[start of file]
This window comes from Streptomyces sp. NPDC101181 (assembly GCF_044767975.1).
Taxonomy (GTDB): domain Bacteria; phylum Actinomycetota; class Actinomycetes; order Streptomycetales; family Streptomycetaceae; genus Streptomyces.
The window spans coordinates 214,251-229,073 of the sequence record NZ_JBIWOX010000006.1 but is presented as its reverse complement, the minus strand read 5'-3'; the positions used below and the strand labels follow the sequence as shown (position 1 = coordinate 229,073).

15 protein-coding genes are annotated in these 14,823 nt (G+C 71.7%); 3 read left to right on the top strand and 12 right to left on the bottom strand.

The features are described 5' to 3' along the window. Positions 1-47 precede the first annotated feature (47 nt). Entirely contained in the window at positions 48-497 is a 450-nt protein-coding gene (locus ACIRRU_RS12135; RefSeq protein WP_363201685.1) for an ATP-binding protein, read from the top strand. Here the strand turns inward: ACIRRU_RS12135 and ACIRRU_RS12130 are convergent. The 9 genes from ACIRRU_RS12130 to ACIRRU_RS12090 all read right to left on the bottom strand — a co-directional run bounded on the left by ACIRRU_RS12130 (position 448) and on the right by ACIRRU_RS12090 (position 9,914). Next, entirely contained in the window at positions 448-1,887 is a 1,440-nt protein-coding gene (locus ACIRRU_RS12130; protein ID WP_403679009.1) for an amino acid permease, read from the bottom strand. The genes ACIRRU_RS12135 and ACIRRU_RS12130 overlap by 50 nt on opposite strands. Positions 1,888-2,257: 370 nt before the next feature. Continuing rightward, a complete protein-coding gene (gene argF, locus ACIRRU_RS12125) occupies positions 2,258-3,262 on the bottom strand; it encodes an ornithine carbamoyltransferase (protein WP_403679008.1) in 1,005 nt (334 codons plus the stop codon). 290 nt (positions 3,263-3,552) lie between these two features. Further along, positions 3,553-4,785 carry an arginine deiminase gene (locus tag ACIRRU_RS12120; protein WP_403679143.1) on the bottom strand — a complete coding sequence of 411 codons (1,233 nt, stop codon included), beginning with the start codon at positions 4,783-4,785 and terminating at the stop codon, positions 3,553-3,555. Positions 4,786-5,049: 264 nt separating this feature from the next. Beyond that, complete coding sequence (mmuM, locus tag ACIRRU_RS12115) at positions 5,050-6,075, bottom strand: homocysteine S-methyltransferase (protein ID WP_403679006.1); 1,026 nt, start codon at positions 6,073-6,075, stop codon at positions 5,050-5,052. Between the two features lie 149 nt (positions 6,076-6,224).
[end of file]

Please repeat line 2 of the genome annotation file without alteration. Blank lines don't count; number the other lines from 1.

Taxonomy (GTDB): domain Bacteria; phylum Actinomycetota; class Actinomycetes; order Streptomycetales; family Streptomycetaceae; genus Streptomyces.